Spinocerebellar ataxia type 3 (SCA3), also known as Machado-Joseph disease, is caused by a genetic mutation in the ATXN3 gene. SCA3 is thought to be the most common SCA worldwide, and currently there is no effective treatment for the condition.
Biomarkers are characteristics that can be measured, evaluated and used to indicate disease progression or the effect of a therapy. Biomarkers can also potentially be used to diagnose a condition before any symptoms occur. It is important to find effective biomarkers for SCA3 to enable an early detection of the condition and to measure how well drugs are working in clinical trials.
Two recently published papers have suggested that a protein called neurofilament light could be a promising biomarker for SCA3. Neurofilaments are found in brain cells and are important in giving the cells structural support.
In a European project (find more details here), the levels of neurofilament light were measured in the blood of people with SCA3 and in a SCA3 animal model. The researchers found that the levels of neurofilament light were increased in people with SCA3 and this was associated with the severity and progression of the condition. Interestingly, levels of neurofilament light were increased 7.5 years before the expected onset of SCA3 symptoms. This increase in neurofilament light was also found in the SCA3 animal model and occurred before the loss of cells.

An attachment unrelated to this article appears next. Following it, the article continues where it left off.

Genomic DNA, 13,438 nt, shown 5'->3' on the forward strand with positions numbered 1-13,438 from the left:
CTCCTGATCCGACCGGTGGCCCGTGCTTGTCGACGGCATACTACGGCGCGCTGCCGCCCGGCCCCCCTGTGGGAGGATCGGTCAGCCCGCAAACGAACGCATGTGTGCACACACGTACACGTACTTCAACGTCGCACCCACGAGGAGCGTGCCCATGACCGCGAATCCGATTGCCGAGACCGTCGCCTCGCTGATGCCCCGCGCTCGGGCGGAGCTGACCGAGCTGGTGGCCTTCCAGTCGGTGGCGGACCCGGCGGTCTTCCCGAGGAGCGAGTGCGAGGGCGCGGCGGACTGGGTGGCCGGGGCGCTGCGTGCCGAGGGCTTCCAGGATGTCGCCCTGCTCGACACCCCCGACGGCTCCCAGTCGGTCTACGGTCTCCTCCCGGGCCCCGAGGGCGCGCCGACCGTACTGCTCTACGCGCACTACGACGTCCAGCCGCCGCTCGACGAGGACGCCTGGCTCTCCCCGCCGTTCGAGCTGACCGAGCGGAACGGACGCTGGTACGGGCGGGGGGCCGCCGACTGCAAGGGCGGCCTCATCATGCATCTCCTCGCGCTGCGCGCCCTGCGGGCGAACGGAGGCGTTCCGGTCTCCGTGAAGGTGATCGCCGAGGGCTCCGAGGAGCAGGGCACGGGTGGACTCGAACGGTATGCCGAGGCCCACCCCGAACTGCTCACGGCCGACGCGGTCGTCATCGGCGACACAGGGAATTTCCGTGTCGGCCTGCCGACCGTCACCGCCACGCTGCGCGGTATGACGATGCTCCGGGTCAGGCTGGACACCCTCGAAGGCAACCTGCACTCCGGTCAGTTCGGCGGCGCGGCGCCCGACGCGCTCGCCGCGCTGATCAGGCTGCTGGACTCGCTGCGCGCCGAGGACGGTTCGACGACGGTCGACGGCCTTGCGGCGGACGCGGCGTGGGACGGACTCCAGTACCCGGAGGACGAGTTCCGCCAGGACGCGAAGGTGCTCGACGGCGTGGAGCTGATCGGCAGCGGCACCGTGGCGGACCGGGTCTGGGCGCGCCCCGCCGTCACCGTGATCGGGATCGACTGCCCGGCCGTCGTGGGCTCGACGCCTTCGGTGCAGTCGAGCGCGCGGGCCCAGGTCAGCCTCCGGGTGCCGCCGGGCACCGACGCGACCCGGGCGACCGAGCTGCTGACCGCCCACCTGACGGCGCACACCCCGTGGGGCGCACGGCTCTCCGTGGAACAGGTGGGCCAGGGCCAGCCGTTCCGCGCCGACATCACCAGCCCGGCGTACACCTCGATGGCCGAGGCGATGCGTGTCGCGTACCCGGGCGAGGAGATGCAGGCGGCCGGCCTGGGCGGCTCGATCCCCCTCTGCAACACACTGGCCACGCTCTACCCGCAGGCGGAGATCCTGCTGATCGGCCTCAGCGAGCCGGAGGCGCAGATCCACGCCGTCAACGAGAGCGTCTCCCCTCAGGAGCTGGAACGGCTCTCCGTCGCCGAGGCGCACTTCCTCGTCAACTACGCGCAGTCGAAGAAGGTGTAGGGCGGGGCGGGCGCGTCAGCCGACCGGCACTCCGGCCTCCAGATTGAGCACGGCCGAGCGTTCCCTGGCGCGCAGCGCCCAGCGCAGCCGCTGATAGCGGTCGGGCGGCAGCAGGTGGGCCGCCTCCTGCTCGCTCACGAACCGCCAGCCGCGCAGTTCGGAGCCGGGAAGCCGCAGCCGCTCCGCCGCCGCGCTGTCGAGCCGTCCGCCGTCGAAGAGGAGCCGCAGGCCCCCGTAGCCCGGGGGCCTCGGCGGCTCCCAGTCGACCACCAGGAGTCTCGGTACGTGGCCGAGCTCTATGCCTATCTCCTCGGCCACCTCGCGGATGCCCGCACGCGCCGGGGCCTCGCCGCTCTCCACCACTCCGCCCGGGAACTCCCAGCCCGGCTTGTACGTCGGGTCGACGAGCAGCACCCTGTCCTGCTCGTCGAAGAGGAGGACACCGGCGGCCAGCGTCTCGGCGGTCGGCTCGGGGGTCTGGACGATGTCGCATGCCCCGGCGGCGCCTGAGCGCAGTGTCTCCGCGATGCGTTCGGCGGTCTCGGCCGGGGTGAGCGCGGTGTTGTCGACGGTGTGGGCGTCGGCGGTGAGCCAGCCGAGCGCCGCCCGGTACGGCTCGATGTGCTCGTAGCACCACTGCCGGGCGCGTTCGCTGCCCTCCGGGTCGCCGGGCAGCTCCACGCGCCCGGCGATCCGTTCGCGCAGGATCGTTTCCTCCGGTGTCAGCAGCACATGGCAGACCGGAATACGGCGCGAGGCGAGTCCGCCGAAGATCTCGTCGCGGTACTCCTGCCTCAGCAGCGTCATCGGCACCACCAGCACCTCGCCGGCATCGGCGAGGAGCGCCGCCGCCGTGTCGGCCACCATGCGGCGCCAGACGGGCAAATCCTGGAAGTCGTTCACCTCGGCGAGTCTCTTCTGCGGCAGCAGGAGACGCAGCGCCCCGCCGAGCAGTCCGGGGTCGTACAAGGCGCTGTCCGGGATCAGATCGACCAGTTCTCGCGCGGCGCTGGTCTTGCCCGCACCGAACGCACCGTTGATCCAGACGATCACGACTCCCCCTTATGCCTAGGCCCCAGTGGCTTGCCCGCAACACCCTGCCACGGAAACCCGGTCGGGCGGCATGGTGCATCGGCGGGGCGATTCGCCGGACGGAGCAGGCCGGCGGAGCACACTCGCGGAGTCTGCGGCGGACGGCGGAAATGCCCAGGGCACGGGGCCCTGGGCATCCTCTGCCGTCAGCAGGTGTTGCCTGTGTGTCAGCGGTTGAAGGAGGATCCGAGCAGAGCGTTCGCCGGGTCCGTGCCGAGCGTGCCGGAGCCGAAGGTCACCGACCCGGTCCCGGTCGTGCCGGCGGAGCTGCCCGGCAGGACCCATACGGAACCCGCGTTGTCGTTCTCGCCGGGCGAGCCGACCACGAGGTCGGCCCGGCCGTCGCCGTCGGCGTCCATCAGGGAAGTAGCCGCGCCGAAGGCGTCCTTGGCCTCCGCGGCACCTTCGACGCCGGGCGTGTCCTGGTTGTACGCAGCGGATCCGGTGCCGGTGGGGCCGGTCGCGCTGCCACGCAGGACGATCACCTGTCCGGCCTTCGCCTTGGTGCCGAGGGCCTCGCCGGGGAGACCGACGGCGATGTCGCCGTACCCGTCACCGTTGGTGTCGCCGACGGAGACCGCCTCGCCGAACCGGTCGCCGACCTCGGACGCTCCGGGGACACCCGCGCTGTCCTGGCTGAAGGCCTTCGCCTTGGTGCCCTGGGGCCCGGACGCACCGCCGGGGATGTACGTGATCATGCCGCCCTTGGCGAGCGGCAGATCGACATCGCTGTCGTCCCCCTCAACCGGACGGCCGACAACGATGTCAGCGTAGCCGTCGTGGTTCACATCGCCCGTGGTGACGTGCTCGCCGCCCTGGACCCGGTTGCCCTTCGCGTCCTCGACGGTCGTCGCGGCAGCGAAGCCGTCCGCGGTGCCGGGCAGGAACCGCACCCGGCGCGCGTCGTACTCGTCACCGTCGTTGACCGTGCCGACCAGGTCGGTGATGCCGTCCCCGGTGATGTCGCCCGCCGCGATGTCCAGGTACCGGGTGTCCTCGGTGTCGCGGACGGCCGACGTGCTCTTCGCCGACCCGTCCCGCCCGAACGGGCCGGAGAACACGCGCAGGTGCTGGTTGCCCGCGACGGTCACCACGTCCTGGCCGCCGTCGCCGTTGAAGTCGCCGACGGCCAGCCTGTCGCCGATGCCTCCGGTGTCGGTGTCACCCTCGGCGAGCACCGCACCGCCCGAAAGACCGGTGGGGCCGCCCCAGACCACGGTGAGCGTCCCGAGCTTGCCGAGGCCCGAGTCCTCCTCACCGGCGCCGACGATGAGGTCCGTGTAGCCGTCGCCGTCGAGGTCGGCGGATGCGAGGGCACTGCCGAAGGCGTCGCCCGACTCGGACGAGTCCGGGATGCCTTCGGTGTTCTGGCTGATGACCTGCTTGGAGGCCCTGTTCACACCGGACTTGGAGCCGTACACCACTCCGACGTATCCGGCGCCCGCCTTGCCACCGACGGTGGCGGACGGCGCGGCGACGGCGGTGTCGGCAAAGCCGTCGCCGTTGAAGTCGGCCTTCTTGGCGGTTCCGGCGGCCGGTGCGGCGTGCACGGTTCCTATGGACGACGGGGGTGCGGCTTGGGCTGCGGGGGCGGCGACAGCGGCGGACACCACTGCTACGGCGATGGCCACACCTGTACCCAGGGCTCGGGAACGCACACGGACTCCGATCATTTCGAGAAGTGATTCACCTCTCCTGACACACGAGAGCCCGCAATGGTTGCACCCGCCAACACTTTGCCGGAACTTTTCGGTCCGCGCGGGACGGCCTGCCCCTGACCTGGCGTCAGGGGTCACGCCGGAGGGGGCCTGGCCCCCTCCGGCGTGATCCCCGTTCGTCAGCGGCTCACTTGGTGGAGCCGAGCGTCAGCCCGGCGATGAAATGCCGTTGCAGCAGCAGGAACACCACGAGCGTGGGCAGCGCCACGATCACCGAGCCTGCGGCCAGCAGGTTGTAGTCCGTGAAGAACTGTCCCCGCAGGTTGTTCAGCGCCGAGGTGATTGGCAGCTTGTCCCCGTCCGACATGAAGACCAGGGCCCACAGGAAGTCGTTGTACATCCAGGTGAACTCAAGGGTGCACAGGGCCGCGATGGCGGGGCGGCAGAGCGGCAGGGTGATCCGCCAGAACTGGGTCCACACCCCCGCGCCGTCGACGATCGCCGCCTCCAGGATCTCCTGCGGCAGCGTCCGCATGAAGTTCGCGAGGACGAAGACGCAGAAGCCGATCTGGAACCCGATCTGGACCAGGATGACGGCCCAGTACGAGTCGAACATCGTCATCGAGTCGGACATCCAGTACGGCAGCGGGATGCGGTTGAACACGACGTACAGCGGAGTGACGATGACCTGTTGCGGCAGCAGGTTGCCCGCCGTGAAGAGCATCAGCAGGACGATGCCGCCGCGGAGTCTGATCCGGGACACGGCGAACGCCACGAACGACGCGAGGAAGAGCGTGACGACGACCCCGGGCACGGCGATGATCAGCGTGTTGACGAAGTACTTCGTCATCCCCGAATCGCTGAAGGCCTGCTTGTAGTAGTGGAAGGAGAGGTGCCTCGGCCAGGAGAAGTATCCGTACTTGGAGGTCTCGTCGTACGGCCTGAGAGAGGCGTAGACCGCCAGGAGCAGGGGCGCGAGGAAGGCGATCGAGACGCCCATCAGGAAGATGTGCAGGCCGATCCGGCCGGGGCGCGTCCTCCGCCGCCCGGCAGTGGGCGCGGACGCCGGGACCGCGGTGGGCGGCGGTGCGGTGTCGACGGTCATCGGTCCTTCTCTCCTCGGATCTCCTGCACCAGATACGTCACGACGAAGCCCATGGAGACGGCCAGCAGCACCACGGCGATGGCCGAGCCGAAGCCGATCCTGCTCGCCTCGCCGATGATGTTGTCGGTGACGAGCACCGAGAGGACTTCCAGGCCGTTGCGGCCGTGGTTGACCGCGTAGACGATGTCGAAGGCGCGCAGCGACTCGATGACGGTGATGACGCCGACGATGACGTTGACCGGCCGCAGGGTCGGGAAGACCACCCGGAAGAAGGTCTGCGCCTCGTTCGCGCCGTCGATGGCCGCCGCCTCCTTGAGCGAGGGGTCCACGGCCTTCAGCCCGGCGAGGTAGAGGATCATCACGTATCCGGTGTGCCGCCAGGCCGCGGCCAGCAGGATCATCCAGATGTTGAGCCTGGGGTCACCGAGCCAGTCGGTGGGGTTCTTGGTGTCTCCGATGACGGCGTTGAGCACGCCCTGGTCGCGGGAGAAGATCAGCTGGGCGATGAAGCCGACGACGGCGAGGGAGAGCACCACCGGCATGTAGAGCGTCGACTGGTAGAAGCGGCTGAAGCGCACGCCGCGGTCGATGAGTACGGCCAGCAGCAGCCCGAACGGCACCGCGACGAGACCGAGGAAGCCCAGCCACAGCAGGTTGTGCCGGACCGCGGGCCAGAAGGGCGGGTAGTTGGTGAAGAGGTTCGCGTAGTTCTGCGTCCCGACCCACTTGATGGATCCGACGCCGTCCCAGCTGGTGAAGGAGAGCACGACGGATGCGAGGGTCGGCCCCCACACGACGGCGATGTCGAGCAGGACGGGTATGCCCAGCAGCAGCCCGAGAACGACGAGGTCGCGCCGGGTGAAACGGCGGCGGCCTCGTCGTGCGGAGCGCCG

A study led by a group in China also found increased levels of neurofilament light in the blood of people with SCA3, which were linked to SCA3 severity. In addition, increased levels of neurofilament light were correlated with changes in the brain, such as a decreased gray matter volume in certain areas.
Overall, these findings suggest that neurofilament light is a promising biomarker for SCA3 and could be used to track SCA3 progression and the effect of therapies in future clinical trials.